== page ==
Many life insurance companies are yet to see a sharp spike in the sale of high-value policies as was widely expected in the aftermath of the government’s decision to tax income from insurance policies having an aggregate premium above Rs 5 lakh in a year.
This is for policies issued on or after April 1, 2023.
Insurers expect March, which is typically the busiest month for life insurance companies, to see increased sales of such policies before the government’s proposal kicks in.
After the Budget announcement, analysts at various brokerage houses had reckoned that high-value non-par guaranteed products could see a fire sale over the next two months (February and March) to avail of tax benefit which only goes away from April 1.
“Nothing extraordinary happened in February. Perhaps it’s not yet registered with customers. It’s too early to say,” said a chief executive officer (CEO) of a private sector life insurance company.
“However, in March, we might see a pick-up,” he added.
“There is some interest from customers because we are seeing enquiries.
"But there has not been a spike in the sale of high-value policies.
"We could see some increase in March because typically it’s the busiest period for life insurers,” said Mahesh Balasubramanian, managing director (MD) and CEO, Kotak Life Insurance.
According to Rushabh Gandhi, deputy MD, IndiaFirst Life Insurance, after Union Budget 2023-24, there has been significant increase in customer inclination towards buying non-unit linked insurance plan (ULIP) products over and above Rs 5 lakh.
“As of February, our business witnessed a 20 per cent increase in the composition of its non-ULIP portfolio versus the first 10 months of the year.
"We have also observed a 15-20 per cent increase in the average ticket size concerning non-ULIP policies over Rs 5 lakh,” said Gandhi.
Meanwhile, the life insurance industry is still awaiting clarity from the finance ministry on the relaxations it has sought on the Budget announcements.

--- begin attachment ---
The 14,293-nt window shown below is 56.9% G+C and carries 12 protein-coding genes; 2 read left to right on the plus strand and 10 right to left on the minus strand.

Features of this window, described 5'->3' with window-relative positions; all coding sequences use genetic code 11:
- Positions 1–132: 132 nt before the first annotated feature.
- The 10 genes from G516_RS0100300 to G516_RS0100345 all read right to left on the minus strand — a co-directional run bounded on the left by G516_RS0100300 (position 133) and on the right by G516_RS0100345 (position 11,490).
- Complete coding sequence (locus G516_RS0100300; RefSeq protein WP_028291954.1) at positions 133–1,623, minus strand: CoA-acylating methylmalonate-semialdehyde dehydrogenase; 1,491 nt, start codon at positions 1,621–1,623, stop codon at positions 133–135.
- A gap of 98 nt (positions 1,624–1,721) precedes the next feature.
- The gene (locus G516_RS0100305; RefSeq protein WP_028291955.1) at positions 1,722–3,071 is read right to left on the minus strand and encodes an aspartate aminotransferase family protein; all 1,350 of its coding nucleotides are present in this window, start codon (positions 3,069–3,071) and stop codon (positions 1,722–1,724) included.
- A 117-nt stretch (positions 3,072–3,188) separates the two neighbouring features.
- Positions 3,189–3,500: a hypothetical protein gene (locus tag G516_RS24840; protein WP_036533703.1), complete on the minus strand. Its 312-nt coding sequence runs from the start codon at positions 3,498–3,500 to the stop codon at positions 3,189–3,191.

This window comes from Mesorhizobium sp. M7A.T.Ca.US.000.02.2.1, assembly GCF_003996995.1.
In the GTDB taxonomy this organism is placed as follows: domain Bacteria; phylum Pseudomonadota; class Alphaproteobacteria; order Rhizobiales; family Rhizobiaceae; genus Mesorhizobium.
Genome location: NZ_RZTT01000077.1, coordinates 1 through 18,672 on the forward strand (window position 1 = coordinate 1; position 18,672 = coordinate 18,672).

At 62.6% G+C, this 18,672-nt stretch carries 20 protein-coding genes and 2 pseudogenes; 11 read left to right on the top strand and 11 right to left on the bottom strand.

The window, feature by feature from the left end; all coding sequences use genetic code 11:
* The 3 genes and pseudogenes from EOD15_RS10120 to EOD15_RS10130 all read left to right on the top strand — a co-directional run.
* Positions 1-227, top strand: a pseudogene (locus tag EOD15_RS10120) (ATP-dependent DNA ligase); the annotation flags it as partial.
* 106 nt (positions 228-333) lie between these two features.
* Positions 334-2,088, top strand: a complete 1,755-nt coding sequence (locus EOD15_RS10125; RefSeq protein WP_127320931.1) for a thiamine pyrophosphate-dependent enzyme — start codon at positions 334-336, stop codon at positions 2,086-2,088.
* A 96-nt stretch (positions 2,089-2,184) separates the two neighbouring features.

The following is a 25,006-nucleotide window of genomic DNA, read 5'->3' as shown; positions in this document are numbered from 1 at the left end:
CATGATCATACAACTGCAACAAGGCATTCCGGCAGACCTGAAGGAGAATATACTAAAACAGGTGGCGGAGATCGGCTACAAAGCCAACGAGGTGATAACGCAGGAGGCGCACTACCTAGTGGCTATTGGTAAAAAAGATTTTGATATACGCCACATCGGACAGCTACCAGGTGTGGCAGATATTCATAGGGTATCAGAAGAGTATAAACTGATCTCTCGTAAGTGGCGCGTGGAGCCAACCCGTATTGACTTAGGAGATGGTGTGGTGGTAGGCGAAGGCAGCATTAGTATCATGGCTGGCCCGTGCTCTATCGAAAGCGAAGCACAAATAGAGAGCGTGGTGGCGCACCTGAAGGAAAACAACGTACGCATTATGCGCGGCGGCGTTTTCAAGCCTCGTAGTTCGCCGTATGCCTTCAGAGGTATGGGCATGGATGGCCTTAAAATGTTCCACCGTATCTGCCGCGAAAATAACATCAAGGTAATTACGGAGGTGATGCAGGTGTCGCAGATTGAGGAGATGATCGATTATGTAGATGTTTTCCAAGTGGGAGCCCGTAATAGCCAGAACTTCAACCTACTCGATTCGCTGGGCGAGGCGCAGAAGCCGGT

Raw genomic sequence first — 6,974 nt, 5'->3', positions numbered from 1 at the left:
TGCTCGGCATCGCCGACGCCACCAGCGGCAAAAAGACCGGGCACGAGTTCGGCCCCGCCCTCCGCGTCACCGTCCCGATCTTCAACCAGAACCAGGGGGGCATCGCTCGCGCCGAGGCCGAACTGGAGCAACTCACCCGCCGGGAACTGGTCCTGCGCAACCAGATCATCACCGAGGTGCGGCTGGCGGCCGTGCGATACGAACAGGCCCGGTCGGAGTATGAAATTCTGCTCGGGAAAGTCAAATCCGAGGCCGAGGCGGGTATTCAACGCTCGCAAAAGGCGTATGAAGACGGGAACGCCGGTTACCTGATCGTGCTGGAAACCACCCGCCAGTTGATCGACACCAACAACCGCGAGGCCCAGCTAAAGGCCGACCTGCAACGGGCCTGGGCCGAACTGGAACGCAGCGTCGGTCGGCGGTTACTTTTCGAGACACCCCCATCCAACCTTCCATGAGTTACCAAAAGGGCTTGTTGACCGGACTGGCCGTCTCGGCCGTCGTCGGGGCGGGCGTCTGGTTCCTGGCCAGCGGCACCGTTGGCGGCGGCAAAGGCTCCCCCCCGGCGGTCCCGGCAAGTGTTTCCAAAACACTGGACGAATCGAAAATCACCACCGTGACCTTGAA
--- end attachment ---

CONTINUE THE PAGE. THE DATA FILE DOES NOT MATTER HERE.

Life insurers through various fora have represented to the government that while they agreed with the government’s broad idea of taxing high networth individuals (HNIs), the premium threshold of Rs 5 lakh being used as a benchmark to classify policyholders under HNI category is something they are taking an exception to.
Hence, the industry has asked the government that the threshold be increased to Rs 10 lakh, from Rs 5 lakh.
Further, instead of taxing the proceeds from these policies under income from other sources in the year of receipt, which could result in negative returns for policyholders (adjusted for inflation), the benefits of redefined super-HNI should be taxed under long-term capital gains with indexation benefits, given the long-term nature of products.
“The government is mulling on this. We are hoping for the best,” said a private sector CEO quoted earlier.
Even so, insurers are girding up for a worst-case scenario and reworking their strategy to combat the negative impact of this proposed policy.
Most insurers will look to sell more policies by getting into the mass segment instead of focusing on high-value single-premium policies.
They are also looking to make pure protection products and unit-linked products more attractive to counter the impact.
The central government in this year’s Budget proposed to tax proceeds from high-value life insurance policies (non-ULIPs) to plug the arbitrage that HNIs are using to get tax-free returns on their high-value insurance policies through Section 10(10D) of the Income-Tax Act.
Analysts had reckoned that high-value non-par guaranteed products could see a fire sale over the next two months
The life insurance industry is awaiting clarity on the relaxations it has sought on the Budget announcements
The industry has asked the government that the threshold be increased to Rs 10 lakh, from Rs 5 lakh
Insurers are girding up for a worst-case scenario and reworking their strategy to combat the negative impact of this proposed policy